The strong, violent type
When a patient’s beating hell out of the walls, the receptionists put him down to see Phil
When a patient's beating hell out of the walls, the receptionists put him down to see Phil
I'm an imposing bloke. I was six foot three last time I measured, something like a decade ago, and about 15 stone. These days I wouldn't like to say, but it's a fair guess that I'm still around six foot two and what I've lost in height I have made up for in three or four stones of endomorphic growth.
I have a natural Neanderthal glower that dissuades our newer receptionists from approaching me directly for a couple of years until they realise I'm ‘all right', which saves me the bother of having to learn any names until they are settled in. I can get a cup of coffee faster than anyone in the building.
It has its advantages; I don't get disturbed much. But on the other hand, when I get disturbed, I can get seriously disturbed.
Our superb receptionists are our front line, but when they receive an assault that is beyond what a receptionist might be expected to cope with, the responsibility tends to devolve to me.
‘I've had to put this one in with you, doctor,' says Liz, and if Liz tells me that I know that there's no other option. ‘He's punching the walls and the children are crying. Can you see him soon?'
Well of course I can, but I'm enough of a student of human nature to understand that adrenaline is better expended on walls than on me. I'll generally give him 20 minutes; 10 if he fractures a metacarpal.
This patient, 35 or so, is radiating aggression and wearing a suit. Possibly, by the look of it, his grandad‘s demob suit. This in itself is an event worthy of comment, and so I make one. ‘Due in court this morning, are you?'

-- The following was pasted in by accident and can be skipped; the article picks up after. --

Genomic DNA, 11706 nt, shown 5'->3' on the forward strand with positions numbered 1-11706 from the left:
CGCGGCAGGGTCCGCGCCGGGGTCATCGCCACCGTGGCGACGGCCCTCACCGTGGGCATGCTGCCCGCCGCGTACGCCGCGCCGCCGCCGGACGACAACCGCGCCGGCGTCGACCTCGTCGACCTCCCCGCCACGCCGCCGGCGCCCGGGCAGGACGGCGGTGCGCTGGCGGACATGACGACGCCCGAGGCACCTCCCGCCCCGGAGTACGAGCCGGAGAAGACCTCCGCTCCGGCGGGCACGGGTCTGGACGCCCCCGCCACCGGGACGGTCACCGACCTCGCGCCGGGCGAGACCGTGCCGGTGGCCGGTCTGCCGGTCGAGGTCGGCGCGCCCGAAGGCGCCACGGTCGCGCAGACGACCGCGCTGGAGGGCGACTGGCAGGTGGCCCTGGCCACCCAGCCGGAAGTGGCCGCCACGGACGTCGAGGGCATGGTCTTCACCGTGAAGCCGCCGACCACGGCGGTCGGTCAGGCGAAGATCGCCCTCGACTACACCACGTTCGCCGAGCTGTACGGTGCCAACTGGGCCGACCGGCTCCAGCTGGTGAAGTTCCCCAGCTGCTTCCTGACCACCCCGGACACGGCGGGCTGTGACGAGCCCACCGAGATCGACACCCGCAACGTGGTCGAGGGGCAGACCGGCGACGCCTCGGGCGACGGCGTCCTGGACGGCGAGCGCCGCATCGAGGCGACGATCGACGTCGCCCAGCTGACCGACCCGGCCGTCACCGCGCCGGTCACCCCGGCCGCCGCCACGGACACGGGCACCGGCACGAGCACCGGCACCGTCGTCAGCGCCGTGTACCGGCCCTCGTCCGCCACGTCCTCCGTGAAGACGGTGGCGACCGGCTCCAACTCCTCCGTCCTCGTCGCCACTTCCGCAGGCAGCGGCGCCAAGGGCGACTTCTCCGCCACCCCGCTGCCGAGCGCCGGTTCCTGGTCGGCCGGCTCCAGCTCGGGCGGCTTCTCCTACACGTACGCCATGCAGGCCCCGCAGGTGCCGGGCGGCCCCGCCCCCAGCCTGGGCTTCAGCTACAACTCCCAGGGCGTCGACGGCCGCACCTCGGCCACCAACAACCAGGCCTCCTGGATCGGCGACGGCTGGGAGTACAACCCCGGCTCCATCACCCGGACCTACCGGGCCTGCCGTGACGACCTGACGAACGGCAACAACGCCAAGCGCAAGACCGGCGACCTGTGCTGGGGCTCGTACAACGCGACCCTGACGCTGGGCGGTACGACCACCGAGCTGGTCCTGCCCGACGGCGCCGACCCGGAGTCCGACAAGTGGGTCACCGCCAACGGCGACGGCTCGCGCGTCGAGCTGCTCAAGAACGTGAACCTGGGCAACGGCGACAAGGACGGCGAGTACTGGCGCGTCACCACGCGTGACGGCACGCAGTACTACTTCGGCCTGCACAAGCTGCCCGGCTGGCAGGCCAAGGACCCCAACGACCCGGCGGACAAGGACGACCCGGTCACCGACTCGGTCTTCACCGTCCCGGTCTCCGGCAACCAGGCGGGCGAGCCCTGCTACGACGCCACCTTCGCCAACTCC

‘How can you tell?' Violent frustration has given way to sullenness.
‘Call it a gift. Let me guess the rest; it's quite serious and you might be locked up. You've put a suit on because you think, probably correctly, that the judge is less likely to send someone to prison if they are smartly dressed.
However, you've called in here on the way because you think 1) I might give you something soothing to help with these horrible feelings of impending doom, 2) I might give you a sick note so you don't have to turn up in court, and 3) I might write a letter to say you're suffering from depression and that's why you did it.'
I can tell by his slowing breath rate and hopeful eye that I've hit three nails on the head. Unfortunately I have to quench the dawning hope. ‘I'm sorry but I'm not going to do any of those things. You'd better get along there now, you don't want to be late. I'll let you out of the side door so you don't have to go through reception again.'
I stand up to get the door, incidentally showing him I'm a foot taller than him and obviously not intimidated. He's now nearly crying, which is as close as this type of man gets to actually crying.
‘Look, I haven't asked what you've done,' I tell him. ‘When this is all over we'll still be your doctors. Come and see me and we'll talk about it. As long as you don't break anything on the way out.' And off he goes, swearing, but not loudly.
I sit down and take a deep breath. This is an odd job and we can have some tense encounters, but at least when that door shuts he has to go outside and continue being him, while I am free to continue to be me, and I'm thankful for that. I inspect the panic button, which has never been pressed, and wonder if it is actually connected to anything. I hope I'll never have to find out.
Dr Phil Peverley is a GP in Sunderland and PPA Columnist of the Year 2006Phil